Rabbi Eckstein’s biography, The Bridge Builder, releases in just one week, on August 11. Until then, enjoy a sneak peek from this compelling book about the rabbi’s life and continuing legacy.
Eckstein made sure that The Fellowship kept meticulous records and paid keen attention to individual supporters. The generally accepted principle of fund-raising in most organizations is that 90 percent of funds are contributed by the wealthiest 10 percent of contributors. Eckstein inverted the pyramid.
By the time Isaiah 58 went on the air, 98 percent of his donors were evangelical Christians of modest means, and the average gift was about $75. Eckstein saw these as “sacrificial givers,” and kept a file of donors who gave up their birthday money, did without luxuries, or dedicated a portion of their Social Security check to helping poor Jews.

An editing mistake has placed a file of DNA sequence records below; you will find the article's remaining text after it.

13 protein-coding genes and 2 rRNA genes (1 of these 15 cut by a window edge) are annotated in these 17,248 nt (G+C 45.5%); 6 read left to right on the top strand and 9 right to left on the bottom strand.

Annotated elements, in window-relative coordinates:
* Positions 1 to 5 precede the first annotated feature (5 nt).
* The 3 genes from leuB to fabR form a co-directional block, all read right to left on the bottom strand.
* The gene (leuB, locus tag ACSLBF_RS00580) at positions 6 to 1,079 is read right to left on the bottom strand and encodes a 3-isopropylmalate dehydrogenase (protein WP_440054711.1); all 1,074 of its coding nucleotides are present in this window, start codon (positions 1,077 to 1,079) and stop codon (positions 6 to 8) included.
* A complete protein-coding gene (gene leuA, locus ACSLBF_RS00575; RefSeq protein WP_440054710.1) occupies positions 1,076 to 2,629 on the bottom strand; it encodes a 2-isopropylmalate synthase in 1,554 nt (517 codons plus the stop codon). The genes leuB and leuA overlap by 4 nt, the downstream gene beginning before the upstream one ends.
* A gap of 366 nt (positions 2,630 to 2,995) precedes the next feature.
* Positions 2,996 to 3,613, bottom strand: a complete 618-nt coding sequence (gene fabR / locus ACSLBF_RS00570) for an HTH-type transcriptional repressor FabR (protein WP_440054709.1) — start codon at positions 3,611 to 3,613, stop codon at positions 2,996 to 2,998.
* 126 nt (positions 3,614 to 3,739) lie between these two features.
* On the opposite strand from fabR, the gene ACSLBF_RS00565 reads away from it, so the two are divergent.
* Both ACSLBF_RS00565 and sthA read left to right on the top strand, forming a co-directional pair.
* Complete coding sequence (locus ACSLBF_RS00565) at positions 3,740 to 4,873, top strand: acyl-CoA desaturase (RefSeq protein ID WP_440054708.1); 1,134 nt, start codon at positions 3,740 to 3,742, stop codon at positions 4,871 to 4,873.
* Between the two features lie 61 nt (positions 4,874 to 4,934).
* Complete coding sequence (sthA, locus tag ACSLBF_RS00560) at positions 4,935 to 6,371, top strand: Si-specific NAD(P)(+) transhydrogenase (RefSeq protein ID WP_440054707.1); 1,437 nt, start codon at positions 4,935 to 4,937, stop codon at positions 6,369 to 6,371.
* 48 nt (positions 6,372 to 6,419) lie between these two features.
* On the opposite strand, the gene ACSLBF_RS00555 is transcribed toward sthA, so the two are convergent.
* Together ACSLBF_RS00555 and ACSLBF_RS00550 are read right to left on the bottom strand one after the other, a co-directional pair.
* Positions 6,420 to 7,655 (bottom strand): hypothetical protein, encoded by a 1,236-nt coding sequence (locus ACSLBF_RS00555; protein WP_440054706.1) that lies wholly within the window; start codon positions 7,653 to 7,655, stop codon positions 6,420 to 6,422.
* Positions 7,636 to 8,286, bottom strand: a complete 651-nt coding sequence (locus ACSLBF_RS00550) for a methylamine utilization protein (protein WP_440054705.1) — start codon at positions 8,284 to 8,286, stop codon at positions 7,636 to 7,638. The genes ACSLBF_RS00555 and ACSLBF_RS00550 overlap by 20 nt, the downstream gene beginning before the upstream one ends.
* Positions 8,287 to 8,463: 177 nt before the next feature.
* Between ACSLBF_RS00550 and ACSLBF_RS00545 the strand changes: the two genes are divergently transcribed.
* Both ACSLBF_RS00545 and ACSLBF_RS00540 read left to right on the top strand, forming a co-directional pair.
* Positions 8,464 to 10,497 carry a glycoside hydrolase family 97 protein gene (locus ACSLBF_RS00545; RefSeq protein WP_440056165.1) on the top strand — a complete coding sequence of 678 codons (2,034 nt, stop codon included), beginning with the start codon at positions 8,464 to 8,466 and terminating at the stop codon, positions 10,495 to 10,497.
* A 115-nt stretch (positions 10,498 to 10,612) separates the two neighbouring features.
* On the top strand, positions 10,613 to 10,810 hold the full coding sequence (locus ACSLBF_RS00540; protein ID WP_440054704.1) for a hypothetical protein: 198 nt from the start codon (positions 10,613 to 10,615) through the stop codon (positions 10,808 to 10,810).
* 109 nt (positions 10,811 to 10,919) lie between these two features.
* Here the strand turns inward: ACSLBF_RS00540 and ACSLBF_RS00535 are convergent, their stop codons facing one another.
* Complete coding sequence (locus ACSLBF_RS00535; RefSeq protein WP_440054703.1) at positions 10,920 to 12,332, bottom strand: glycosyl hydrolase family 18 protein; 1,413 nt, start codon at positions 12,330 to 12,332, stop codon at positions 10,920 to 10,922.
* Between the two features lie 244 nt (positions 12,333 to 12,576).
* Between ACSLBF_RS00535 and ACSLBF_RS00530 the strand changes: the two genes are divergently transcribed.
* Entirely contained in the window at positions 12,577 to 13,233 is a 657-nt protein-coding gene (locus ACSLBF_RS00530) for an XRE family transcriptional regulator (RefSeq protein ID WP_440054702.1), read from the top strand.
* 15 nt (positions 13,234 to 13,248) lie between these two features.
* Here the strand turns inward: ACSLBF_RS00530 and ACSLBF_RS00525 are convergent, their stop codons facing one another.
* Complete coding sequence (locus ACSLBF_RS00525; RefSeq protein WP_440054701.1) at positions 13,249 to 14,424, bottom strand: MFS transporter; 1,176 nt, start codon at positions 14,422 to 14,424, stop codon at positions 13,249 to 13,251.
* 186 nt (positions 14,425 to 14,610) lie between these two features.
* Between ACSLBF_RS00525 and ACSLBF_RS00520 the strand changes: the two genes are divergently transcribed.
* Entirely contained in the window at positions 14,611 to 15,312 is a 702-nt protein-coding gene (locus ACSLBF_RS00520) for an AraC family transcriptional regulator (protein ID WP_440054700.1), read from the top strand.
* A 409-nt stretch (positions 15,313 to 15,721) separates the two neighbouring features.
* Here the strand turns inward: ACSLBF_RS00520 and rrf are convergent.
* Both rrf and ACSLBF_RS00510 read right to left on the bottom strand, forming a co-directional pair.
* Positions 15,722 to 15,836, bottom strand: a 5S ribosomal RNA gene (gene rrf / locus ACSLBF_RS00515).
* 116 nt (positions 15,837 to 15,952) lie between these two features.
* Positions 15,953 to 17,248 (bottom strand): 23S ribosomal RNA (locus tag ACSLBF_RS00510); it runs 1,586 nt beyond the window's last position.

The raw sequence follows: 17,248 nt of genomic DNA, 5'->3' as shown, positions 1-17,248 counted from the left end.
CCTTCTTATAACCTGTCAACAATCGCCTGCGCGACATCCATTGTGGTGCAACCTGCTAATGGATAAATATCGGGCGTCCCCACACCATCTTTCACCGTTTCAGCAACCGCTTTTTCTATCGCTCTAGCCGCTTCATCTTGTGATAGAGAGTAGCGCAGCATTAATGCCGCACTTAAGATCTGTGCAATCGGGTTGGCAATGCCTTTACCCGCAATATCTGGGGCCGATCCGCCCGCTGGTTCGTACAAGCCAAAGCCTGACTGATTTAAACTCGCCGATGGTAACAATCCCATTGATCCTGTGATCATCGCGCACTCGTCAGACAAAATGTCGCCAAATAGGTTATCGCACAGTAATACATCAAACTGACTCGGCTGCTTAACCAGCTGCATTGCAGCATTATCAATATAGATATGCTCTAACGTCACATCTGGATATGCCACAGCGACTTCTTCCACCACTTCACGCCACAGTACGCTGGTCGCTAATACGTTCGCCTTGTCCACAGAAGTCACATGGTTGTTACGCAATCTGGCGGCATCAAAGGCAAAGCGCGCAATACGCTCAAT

The days were long past that he could write a personal letter to every donor, but he saw to it that someone on his growing staff did. If a natural disaster struck,Fellowship staffers downloaded files of donors in the affected area and called to let them know that the rabbi was aware of the situation and would try to help in whatever way he could. If donors wrote in with personal problems, Eckstein said prayers for them at the Wailing Wall in Jerusalem. These were ways of keeping up contributions, yes, but they were also reflections of Eckstein’s gratitude and pastoral care for the donors, many of whom considered him to be their spiritual leader. . . .
Eckstein saw his donors as a congregation, willing to support causes he championed. A good many of the checks that arrived were made out simply to “The Rabbi.”